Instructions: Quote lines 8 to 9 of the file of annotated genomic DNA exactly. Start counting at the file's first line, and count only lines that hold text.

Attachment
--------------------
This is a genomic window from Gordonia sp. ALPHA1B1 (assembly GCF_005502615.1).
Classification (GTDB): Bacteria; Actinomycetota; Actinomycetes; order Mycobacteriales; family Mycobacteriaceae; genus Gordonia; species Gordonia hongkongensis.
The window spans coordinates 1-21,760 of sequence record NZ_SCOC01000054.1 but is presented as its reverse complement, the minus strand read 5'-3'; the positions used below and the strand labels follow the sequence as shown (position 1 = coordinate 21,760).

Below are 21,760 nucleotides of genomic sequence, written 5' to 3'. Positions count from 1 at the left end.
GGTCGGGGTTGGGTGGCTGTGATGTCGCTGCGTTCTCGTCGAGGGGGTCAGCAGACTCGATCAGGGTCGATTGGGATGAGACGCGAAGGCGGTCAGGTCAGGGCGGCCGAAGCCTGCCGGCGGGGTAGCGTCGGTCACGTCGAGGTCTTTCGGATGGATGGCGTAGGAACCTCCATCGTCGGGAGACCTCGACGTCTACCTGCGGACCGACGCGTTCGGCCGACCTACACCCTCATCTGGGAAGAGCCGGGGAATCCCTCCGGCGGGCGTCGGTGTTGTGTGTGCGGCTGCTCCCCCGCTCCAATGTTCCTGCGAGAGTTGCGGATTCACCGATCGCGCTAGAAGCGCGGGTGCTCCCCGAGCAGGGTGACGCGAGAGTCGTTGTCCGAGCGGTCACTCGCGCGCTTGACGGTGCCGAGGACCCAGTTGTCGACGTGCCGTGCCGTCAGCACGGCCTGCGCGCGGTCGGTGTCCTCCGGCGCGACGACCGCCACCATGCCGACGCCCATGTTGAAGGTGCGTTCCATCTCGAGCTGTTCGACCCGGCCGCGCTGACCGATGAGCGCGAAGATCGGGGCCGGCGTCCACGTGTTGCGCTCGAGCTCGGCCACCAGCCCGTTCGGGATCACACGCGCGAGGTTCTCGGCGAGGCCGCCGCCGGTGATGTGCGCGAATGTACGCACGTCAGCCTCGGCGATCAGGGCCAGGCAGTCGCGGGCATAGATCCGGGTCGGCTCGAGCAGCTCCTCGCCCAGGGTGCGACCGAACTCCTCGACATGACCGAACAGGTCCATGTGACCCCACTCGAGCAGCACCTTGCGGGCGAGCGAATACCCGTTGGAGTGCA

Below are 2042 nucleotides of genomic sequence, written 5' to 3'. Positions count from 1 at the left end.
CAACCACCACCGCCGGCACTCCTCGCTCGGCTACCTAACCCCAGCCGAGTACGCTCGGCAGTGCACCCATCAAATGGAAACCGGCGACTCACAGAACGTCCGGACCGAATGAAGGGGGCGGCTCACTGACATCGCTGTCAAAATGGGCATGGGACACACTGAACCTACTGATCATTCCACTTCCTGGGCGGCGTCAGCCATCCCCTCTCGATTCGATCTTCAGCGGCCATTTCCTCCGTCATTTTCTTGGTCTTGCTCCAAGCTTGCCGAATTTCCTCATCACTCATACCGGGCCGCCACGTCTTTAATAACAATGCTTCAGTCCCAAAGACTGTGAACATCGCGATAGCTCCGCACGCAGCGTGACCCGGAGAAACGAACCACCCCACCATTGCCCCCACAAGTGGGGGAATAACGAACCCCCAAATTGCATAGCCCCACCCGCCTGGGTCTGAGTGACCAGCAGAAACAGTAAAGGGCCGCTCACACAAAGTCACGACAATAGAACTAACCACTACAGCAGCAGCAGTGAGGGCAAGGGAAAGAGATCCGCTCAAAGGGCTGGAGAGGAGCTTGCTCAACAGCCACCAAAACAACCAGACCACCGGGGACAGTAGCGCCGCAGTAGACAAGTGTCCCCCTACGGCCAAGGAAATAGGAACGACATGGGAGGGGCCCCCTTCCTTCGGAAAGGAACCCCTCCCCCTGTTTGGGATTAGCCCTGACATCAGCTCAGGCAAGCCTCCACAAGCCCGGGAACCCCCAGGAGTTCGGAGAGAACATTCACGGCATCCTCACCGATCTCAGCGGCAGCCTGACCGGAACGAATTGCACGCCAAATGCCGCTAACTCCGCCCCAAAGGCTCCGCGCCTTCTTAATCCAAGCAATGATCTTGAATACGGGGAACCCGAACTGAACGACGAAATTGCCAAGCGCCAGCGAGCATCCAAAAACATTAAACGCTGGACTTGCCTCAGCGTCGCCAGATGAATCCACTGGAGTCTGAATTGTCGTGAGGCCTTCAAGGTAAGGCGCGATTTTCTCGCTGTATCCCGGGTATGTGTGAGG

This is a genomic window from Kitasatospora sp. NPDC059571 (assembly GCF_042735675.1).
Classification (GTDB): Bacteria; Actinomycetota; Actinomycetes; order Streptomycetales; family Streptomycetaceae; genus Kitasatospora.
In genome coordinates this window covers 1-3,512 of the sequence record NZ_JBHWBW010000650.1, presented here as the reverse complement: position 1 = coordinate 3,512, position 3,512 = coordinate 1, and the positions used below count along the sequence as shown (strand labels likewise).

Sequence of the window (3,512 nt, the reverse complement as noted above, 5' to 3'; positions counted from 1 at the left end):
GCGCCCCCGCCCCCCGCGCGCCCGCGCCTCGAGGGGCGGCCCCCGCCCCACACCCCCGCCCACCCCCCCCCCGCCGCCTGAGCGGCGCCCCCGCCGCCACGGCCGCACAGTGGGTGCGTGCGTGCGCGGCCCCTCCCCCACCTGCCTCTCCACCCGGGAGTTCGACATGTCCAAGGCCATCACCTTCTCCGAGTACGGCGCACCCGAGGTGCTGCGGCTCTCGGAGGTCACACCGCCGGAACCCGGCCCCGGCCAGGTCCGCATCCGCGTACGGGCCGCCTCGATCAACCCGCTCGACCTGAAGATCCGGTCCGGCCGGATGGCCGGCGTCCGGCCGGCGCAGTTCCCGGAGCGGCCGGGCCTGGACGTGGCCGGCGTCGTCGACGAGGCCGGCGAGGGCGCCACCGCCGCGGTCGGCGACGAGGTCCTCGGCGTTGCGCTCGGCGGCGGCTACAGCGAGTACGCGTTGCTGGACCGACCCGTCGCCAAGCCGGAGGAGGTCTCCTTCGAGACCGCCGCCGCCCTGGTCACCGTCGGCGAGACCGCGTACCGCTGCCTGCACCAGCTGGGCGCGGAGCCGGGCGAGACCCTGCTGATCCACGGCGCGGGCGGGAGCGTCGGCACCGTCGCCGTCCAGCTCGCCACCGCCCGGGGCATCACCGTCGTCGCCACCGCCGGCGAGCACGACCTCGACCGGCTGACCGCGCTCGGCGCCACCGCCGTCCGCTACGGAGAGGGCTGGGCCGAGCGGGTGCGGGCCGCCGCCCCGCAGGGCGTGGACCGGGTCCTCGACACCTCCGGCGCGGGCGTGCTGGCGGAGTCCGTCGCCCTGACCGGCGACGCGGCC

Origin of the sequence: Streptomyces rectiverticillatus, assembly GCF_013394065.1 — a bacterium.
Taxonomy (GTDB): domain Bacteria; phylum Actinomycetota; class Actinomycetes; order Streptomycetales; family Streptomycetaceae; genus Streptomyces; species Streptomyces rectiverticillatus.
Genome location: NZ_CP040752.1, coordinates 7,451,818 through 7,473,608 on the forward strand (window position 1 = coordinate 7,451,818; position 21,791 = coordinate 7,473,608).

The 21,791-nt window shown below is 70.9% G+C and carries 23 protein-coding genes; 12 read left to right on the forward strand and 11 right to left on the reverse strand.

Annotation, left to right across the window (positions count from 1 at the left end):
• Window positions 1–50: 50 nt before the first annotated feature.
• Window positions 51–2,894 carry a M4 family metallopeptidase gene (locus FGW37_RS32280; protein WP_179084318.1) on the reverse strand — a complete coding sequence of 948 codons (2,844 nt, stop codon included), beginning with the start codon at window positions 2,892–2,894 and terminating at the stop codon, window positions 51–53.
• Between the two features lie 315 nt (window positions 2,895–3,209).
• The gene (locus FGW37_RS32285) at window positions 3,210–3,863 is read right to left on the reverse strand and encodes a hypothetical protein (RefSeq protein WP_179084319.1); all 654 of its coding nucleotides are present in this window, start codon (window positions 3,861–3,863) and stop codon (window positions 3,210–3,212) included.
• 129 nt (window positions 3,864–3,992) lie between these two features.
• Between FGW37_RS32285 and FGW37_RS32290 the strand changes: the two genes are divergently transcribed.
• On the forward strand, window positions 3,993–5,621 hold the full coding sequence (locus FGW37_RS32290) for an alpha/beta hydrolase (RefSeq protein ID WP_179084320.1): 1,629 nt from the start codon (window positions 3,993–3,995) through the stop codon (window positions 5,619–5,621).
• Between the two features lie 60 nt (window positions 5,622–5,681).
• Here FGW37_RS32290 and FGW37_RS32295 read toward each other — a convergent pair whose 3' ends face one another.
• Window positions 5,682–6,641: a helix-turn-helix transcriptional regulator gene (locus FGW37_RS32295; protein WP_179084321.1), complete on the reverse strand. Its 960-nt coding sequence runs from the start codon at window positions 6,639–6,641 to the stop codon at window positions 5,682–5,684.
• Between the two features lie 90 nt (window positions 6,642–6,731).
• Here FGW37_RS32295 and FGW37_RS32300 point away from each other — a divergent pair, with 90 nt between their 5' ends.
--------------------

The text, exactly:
This is a genomic window from Kitasatospora sp. NPDC059571 (assembly GCF_042735675.1).
Classification (GTDB): Bacteria; Actinomycetota; Actinomycetes; order Streptomycetales; family Streptomycetaceae; genus Kitasatospora.